The story of Edward Snowden’s effective banishment and the imprisonment of Bradley Manning are just the two most recent examples of what happens to “whistle blowers” in our so-called age of information and freedom of speech.
I was pleased to find this summary Edward Snowden & The League Of Modern-Day Whistleblowers.
The most famous whistleblowers were the Washington Post journalists, Woodward and Bernstein, who cracked open the Watergate scandal that eventually led to the resignation of US President Richard Nixon. He stepped down on this day in 1974 to avoid inevitable impeachment.
I remember listening to his speech on a crackly transistor radio… we were sitting around an ebbing campfire with our friends. The beauty of that perfect August night contrasted with the tawdry ugliness and danger of the “real” world.
The film All the President’s Men follows the unravelling of the mystery… two dauntless young reporters up against the whole political establishment… what a story!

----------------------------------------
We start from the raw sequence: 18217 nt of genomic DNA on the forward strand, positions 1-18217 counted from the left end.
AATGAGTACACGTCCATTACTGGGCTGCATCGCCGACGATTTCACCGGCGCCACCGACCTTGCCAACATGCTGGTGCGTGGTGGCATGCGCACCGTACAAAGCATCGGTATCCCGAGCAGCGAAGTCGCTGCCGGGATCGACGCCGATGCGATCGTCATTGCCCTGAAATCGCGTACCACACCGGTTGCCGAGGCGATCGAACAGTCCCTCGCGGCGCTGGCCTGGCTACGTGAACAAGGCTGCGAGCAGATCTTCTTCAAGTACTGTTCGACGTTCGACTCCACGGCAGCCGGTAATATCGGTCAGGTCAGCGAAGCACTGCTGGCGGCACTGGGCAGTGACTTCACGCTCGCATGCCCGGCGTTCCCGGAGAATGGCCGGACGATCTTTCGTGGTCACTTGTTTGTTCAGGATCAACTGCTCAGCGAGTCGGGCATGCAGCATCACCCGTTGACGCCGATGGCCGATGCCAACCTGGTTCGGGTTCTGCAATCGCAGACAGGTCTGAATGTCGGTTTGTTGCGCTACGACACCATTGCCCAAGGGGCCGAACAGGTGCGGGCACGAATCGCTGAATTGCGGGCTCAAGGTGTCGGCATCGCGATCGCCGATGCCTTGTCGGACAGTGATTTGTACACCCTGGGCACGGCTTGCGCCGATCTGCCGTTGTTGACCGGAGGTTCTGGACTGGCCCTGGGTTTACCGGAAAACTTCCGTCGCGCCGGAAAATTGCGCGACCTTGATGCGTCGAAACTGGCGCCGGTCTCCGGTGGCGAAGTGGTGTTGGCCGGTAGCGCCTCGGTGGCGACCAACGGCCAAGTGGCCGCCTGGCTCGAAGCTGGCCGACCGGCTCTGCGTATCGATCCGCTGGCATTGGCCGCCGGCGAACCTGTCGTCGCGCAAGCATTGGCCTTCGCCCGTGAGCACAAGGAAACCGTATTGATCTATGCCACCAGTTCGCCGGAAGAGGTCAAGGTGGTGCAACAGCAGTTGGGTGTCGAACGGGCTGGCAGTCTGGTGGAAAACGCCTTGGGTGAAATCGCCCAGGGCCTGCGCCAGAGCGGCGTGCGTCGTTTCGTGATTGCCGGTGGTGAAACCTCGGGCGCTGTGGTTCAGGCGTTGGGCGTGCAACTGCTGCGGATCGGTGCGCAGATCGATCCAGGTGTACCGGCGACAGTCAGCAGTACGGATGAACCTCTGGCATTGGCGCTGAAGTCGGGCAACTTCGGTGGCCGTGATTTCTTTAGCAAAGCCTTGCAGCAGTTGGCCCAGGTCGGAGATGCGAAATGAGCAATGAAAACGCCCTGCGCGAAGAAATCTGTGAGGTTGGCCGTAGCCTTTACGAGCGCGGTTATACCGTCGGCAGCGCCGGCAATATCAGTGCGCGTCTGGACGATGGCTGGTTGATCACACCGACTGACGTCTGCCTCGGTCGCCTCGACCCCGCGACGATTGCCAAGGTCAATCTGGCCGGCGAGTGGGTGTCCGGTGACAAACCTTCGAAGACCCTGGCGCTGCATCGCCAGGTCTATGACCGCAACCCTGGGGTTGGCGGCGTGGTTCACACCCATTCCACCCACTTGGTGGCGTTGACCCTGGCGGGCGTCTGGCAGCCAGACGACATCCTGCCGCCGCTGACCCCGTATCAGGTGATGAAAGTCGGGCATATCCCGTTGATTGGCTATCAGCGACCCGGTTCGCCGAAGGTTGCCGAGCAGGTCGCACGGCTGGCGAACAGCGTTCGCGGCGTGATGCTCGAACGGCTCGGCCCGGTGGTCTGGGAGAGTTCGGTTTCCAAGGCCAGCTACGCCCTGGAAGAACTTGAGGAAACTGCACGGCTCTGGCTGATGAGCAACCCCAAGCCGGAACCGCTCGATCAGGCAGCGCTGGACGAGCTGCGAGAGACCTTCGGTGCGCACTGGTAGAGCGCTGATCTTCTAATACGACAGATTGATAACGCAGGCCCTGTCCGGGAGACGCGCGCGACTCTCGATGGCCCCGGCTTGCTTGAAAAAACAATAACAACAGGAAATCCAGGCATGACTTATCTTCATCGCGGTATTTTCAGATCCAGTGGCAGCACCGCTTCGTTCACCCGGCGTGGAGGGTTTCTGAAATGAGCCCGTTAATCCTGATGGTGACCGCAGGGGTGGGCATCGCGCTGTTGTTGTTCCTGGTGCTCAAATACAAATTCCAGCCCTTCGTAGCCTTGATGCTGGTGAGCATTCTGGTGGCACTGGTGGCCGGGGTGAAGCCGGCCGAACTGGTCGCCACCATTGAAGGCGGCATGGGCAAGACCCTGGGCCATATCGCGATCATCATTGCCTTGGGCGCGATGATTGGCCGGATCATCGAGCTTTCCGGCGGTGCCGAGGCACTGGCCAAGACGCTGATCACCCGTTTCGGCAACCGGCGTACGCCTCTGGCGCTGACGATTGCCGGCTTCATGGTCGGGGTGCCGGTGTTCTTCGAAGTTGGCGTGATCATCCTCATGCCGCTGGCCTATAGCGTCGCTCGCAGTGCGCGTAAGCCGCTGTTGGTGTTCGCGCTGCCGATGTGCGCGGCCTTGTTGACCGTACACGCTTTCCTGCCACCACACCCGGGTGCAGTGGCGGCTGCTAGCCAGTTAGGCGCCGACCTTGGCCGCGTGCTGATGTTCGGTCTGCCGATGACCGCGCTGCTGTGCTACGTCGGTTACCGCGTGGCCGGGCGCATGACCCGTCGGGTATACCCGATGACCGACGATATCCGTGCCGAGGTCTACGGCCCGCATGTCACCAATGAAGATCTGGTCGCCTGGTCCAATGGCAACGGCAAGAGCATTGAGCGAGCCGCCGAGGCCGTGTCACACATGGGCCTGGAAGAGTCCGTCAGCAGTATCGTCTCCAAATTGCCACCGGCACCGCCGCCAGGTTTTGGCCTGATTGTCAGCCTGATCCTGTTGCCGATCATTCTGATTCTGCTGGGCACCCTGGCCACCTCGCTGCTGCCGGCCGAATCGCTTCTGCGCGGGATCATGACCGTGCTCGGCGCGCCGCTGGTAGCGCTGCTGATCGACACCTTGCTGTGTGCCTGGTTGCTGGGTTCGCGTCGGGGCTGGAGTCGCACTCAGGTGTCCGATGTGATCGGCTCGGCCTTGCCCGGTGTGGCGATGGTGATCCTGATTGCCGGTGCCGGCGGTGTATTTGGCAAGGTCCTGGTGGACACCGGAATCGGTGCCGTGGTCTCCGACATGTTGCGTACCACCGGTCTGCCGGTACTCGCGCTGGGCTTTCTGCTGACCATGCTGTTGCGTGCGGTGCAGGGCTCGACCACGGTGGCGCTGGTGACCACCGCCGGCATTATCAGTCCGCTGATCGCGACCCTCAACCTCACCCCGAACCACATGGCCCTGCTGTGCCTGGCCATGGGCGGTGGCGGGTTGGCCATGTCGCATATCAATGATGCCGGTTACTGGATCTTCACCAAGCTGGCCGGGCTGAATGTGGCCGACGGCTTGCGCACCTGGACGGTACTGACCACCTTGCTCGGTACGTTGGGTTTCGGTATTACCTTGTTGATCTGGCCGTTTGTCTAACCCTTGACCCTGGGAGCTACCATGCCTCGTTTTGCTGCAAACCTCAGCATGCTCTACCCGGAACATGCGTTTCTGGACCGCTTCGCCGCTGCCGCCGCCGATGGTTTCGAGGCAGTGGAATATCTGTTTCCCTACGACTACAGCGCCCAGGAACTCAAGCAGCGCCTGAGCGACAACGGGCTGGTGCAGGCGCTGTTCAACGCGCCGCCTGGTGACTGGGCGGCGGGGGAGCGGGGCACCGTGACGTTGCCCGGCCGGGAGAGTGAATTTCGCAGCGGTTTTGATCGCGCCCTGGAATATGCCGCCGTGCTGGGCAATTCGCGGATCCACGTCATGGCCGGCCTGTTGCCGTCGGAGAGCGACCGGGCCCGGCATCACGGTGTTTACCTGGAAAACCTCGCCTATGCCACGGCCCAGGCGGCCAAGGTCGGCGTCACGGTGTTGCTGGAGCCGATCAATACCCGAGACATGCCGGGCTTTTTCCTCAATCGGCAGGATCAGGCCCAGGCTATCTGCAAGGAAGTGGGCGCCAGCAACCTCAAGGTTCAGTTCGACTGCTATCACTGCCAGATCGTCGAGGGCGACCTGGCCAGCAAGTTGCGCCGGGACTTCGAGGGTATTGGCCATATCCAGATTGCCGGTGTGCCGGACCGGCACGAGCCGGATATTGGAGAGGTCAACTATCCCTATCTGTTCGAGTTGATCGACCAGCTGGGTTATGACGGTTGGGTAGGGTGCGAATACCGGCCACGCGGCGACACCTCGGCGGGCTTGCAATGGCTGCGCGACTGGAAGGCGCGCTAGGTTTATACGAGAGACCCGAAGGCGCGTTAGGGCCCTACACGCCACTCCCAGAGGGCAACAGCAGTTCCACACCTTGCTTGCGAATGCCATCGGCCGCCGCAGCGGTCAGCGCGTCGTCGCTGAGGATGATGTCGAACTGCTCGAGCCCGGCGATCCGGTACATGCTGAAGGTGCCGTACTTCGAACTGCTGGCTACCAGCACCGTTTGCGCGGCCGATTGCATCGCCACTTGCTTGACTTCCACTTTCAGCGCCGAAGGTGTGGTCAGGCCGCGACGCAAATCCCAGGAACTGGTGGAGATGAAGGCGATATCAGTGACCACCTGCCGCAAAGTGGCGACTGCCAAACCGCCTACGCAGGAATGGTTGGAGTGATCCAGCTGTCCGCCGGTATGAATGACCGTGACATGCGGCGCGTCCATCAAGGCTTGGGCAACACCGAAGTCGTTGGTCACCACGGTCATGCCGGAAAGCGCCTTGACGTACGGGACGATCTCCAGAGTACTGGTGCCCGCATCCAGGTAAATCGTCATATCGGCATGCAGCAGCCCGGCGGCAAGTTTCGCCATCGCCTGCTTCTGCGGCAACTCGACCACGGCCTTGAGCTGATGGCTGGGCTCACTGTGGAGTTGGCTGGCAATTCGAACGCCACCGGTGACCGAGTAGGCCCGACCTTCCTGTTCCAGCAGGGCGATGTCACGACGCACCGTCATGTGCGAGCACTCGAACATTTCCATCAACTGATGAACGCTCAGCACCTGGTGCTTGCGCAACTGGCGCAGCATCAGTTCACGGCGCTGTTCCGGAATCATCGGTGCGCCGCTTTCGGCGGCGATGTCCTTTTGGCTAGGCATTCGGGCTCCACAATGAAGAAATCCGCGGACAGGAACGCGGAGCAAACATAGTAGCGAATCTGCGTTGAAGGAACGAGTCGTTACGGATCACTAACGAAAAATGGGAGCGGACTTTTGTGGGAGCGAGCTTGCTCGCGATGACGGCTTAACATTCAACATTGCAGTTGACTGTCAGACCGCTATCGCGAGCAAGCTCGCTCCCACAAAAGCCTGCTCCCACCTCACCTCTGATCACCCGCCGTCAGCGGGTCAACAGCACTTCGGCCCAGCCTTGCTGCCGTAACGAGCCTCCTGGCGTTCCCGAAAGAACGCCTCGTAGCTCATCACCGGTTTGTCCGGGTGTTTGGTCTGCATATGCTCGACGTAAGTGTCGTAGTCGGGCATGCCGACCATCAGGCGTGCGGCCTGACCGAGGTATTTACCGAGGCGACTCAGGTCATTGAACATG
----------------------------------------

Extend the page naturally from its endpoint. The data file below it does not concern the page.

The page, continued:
But the film leaves important questions unanswered about the expectation of privacy, about the electoral and justice systems, and about presidential privilege. How much “covert activity” can be justified? The aftermath of 911, the “war on terrorism” and the current scandals have brought the issue to the forefront once again. American embassies abroad were closed this week because of “chatter”. Does “the end justify the means?” Is it acceptable to spy on the enemy but not on each other? And how can one tell the good guys from the villains unless everyone is spied upon, all the time?
This Day in History, a blog worth visiting frequently, provides an excellent summary of Watergate… be sure to look for August 8.
And here is another significant film about whistleblowers.
Food for thought indeed.